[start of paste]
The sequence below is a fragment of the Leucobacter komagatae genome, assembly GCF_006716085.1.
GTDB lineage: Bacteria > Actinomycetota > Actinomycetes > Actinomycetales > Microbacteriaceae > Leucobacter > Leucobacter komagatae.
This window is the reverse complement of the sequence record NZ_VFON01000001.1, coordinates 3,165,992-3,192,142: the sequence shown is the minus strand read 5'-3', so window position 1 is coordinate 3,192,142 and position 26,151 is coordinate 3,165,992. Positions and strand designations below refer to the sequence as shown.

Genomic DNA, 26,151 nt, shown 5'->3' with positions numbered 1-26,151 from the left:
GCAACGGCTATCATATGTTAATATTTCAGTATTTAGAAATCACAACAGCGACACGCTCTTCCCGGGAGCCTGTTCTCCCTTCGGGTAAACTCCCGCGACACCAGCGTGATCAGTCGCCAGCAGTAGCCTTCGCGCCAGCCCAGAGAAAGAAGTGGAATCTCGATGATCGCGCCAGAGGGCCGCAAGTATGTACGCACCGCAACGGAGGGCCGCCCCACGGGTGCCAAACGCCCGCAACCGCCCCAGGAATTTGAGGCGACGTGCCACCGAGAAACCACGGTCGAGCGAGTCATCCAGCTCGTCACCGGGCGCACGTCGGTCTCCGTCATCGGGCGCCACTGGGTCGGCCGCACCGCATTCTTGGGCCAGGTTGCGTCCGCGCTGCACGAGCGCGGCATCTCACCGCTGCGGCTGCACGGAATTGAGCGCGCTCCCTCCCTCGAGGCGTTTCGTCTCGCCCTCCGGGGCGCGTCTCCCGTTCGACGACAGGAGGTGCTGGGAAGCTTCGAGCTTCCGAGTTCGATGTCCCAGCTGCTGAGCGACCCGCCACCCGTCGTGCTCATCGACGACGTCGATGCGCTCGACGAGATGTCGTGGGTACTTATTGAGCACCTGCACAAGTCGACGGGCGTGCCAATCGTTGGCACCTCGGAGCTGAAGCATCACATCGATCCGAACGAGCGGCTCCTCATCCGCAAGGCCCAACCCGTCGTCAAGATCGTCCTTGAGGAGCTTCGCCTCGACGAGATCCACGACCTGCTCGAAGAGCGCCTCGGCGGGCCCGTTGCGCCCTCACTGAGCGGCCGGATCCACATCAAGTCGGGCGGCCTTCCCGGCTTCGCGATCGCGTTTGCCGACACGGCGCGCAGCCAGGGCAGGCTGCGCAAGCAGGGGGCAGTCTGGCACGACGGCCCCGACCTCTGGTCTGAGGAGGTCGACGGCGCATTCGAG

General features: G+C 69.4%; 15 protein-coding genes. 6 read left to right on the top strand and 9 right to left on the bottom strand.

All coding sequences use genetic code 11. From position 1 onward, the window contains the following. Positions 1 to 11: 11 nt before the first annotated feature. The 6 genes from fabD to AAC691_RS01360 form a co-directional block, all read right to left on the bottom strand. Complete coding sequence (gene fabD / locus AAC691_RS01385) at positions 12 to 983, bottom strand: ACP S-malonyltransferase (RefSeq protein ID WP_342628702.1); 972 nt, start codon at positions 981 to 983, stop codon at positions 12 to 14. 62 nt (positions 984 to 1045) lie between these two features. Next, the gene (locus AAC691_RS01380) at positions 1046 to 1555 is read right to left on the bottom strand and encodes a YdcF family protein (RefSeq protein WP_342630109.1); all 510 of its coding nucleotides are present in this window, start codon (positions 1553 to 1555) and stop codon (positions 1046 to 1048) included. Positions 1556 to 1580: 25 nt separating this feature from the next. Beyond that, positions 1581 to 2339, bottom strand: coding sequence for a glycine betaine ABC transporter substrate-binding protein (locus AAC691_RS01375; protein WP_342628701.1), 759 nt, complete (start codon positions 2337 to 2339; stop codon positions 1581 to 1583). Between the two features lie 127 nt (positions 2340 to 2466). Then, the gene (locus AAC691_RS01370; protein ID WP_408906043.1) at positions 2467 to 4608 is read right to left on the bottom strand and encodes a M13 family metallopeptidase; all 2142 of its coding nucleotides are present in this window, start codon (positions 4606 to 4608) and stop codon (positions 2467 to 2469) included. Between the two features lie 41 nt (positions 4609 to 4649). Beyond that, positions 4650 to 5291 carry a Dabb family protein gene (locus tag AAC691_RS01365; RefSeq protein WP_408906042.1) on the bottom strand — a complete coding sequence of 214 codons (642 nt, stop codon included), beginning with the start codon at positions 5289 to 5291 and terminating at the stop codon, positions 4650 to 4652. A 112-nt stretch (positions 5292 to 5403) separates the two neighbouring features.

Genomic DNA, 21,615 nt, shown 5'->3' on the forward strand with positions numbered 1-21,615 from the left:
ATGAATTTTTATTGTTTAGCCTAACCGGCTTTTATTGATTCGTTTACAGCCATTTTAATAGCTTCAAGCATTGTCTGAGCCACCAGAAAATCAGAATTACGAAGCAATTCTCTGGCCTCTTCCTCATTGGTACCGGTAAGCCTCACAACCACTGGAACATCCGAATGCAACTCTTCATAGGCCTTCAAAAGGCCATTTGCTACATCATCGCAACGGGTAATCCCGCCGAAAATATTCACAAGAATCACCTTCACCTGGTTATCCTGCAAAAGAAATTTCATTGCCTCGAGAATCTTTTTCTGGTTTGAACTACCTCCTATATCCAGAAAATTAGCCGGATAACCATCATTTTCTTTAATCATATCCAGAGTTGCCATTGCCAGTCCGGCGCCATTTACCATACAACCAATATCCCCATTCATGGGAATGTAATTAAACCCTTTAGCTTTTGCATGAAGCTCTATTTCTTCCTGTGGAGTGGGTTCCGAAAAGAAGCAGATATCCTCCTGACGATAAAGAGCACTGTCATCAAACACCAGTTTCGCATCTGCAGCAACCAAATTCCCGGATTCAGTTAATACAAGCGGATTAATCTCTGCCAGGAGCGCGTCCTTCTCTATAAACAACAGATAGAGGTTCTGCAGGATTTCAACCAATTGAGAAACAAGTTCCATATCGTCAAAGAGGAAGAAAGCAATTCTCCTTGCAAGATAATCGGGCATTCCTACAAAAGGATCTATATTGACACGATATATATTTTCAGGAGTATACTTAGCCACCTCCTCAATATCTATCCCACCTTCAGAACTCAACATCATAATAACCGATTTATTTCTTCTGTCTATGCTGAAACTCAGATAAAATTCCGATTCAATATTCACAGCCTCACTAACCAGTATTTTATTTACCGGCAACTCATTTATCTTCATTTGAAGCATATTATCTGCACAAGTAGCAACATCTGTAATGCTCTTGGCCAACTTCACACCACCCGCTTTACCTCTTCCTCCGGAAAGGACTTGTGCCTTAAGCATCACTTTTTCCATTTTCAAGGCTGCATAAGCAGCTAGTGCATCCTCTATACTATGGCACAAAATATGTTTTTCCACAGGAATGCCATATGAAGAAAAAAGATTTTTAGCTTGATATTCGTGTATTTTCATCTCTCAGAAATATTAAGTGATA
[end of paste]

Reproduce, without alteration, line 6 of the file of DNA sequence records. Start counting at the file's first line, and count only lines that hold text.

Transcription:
General features: G+C 69.4%; 15 protein-coding genes. 6 read left to right on the top strand and 9 right to left on the bottom strand.